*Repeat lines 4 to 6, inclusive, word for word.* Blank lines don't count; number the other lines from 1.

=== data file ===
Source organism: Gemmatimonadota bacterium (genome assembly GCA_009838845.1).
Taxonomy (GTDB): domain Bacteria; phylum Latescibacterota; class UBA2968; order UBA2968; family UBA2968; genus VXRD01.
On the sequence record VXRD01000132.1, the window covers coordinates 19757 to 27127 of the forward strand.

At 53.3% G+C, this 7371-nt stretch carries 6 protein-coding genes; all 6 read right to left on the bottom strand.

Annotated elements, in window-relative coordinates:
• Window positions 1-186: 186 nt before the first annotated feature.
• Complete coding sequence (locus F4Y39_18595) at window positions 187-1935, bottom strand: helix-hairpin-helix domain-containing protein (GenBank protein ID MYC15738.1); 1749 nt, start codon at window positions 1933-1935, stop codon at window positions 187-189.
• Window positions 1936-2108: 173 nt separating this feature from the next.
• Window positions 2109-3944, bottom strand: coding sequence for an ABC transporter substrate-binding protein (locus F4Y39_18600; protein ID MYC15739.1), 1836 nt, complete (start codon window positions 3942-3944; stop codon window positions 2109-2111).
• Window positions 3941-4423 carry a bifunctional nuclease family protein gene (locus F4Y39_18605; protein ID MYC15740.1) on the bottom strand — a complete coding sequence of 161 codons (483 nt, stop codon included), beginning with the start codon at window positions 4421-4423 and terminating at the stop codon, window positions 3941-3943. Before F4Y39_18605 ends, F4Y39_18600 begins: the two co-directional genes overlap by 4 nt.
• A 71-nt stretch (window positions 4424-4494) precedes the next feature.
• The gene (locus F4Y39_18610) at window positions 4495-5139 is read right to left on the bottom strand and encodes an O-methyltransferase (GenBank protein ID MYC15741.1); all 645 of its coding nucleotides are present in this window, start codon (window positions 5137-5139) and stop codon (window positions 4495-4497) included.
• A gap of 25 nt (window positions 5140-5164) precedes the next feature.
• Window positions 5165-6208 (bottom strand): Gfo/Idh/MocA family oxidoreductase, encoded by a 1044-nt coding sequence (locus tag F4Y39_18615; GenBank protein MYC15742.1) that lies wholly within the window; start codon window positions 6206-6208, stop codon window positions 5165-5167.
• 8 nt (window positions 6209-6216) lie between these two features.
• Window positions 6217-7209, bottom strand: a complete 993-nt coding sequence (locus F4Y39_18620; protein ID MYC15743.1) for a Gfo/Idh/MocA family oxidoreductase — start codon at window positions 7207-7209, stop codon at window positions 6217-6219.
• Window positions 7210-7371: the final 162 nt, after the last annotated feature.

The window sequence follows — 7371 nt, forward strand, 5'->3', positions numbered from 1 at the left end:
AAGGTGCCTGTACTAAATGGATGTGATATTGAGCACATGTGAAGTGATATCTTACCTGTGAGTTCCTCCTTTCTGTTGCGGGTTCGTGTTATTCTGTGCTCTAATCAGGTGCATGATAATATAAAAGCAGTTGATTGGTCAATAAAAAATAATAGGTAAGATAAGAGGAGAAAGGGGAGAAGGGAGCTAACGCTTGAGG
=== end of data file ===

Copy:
At 53.3% G+C, this 7371-nt stretch carries 6 protein-coding genes; all 6 read right to left on the bottom strand.

Annotated elements, in window-relative coordinates:
• Window positions 1-186: 186 nt before the first annotated feature.